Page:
So for us the Technocrane allowed us to show how highly organized and highly stylized and highly aesthetic these moments were. Whether it be at the Dallas County Courthouse where you see Dr. King and then you pull back and you see all these people with their hands behind their heads, that would have only been possible because we had the Technocrane and we were able to float over bodies and really reveal how designed those marches were. With “Bloody Sunday,” it was the same thing — the juxtaposition between the regimented militaristic straight line of the police and the regimented unmilitaristic structure of the marchers. Then the final march was just about people being horizontal and taking up as much people as possible so that numbers could influence a change in policy. So the Technocrane helps you reveal – it helped us get above it all so you could see the scale of it. You can’t do that when it’s on your shoulder. We chose that tool very specifically.

Given the politics of this time and this moment, has “Selma” taken on a deeper relevance than you could have anticipated?

I’m not surprised by the response because people are starving. We’re hurting. This is not a joke for us. I think we are thirsty for these kinds of movies because it shows us that we have the power to resist and we have the power to change. What I appreciate about Ava as a filmmaker and this movie, is it’s not a judgement call on whether it’s non-violent resistance or violent resistance, what it’s concerned about is that we resist. So this movie, I think, in a very very tiny way, is bringing light to the fact that Americans don’t know their own history and that we assume that we are enlightened of who we are and that we know ourselves, and we don’t know ourselves. This is why we keep repeating our history and that we can be powerful. We can change our system. We can change the way we operate in a space where we feelour value is only connected to pieces of technology in our hand, but we keep getting violated in real primal brutal ways every day. “Selma” was about middle class folk who put all the distractions down and decided to get organized and fight back. If it highlights anything, it’s that we’ve got to put down our iPhones and put down our iPads and we’ve got to get organized because we’re living in similar times. If you think it’s sort of an abstraction, just talked to John Lewis, he’s a brother who was involved in the movie, who said he’s seeing very similar gestures to what’s happening now to what was happening then. It shows we’ve got a lot of work to do. If anything, if it creates a conversation, then it’s done its job. I know that’s what Ava really wanted – was for us to have a conversation.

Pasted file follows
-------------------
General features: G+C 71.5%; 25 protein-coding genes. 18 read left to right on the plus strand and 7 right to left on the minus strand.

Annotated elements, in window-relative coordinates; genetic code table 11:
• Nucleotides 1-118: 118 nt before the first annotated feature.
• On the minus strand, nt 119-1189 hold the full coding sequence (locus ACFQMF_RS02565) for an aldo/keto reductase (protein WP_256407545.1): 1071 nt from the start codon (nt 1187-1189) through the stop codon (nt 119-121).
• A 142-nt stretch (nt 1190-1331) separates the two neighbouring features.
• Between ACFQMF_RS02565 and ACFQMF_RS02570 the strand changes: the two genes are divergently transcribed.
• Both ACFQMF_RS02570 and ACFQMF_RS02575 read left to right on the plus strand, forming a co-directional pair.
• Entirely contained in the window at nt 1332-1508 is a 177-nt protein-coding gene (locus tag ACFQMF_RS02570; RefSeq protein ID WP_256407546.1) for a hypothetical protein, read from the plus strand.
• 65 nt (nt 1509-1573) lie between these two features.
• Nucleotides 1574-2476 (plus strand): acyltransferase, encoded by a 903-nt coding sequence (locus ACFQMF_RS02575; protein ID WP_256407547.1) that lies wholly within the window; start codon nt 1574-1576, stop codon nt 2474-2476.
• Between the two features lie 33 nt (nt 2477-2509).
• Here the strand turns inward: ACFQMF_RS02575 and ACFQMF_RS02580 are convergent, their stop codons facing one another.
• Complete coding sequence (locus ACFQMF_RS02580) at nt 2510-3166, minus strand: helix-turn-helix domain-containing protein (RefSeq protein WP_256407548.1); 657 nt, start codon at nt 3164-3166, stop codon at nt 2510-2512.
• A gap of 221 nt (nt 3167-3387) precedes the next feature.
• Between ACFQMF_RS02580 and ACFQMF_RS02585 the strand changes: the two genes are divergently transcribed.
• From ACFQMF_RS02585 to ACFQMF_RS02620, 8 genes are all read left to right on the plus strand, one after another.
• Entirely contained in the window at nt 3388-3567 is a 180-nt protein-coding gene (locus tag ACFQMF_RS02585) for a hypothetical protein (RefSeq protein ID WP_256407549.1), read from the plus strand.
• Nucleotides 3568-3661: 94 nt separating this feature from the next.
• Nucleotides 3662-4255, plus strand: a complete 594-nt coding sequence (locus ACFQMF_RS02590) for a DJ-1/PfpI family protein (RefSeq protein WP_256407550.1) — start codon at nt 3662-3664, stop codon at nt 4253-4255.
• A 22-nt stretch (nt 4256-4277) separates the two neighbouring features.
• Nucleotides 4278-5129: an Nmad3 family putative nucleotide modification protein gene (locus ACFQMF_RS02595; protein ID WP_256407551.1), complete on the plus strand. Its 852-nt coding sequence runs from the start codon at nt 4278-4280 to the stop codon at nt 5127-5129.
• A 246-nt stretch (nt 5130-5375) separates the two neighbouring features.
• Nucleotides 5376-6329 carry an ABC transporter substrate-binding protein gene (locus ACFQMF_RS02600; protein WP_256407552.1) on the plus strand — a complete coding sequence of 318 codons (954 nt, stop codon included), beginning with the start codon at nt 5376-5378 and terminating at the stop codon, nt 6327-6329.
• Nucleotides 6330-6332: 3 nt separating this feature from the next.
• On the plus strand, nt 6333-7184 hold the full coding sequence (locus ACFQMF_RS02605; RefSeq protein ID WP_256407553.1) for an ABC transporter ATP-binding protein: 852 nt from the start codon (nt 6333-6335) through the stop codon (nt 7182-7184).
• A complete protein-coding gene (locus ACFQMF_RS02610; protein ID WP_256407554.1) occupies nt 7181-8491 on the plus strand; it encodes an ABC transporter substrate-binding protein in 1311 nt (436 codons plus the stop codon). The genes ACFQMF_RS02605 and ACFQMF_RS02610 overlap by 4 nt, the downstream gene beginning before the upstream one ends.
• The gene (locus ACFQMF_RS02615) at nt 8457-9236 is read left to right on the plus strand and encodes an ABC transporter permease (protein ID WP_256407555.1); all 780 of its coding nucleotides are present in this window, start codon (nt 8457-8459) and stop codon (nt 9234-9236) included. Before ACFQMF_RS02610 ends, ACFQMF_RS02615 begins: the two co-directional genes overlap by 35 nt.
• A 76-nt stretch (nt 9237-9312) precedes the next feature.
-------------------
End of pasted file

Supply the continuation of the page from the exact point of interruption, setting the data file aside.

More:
Below watch an exclusive featurette about Young’s work on “A Most Violent Year”:

READ MORE: Jessica Chastain on “A Most Violent Year” and Hollywood’s Woman Problem